Body|Mass Series > Body|Mass|Optimism

Body|Mass Optimism
Audio Clip

My body is your body is everybody is nobody: temperature, pressure, texture, and time
My flesh is your flesh
My skin is your skin
This is about touch and time
About body pressure, temperature, and texture
My body is offered as an affirmation and dissolution of the self. I could be any body, my skin, any skin.

This is the offering of contact with a body and the opportunity to see the evidence of that interaction in gold as a reminder that we are all stardust and that this contact, this moment, and this body are fleeting. We are all made of the same organic matter and will return to the stardust from which we came. We are a collection of selves in a shared environment with individual experiences that over time make up the whole of our lives. The embodied self is the pinnacle of our physical existence. I do not offer spectacle, but my time, my heat, and my body are yours.

My body is your body is everybody is nobody: Temperature, pressure, texture, and time

My is flesh before you ready to receive yours. What will you do with your touch? Will you caress me? Squeeze me? Kiss me? Slap me? How do you want to see that touch, that moment marked on my body? Will you close your eyes? Or affix your gaze with mine? Will you approach from the back or meet me straight on?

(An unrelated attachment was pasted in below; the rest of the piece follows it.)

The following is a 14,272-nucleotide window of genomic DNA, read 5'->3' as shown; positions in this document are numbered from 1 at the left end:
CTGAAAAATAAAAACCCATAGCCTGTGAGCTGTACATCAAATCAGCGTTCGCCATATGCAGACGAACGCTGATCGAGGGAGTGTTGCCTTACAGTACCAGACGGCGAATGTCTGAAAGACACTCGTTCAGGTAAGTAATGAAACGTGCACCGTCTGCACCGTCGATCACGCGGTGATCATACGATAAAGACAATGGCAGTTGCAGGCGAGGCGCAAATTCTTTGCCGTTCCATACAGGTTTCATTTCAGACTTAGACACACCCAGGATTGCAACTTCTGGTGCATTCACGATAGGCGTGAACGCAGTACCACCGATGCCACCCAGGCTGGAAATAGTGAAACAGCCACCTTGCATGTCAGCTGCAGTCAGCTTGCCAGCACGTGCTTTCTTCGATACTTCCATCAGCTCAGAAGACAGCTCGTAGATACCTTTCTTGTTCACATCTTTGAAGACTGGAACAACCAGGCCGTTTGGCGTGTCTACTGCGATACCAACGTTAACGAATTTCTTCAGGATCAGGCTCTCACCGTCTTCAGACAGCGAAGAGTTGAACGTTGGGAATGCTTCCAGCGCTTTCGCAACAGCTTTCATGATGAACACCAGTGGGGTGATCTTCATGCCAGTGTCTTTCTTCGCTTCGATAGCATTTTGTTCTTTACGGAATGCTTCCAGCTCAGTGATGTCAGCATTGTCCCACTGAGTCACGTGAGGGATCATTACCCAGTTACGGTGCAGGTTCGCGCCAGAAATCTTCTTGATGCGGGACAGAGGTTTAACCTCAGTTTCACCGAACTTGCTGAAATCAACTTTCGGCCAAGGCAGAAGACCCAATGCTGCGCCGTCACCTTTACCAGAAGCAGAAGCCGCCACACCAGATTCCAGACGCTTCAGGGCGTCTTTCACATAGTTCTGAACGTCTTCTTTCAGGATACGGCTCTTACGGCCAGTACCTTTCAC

Touch is democratic and universal. We are all born with an inherent instinct for touch. Our first movements after we are born find us reaching out for touch, grasping objects, and puckering our lips to nurse.

A caress is a common form of touch. It can be described in terms of stroking, fondling, brushing, petting, and nuzzling.
What does it mean to caress someone?
To brush their skin?
To linger across a body?
Would it be full of love or lust?
Be soft or dominating?
Would it be aggressive;
made to sting or burn?
Why would you be caressing this person?
Do they need comfort?
Human contact?
Or do you?
What would be your relationship to this person?
Why would you want (or would you even want) to touch them?
What part of their body would call out to you?
Would you have them touch you back?
What would your mark look like?
Would I be able to discern each and every fingerprint?
Would you cover large swathes of my body or confine your caress to a small area?

My body is your body is everybody is nobody
This is about temperature, pressure, texture, and time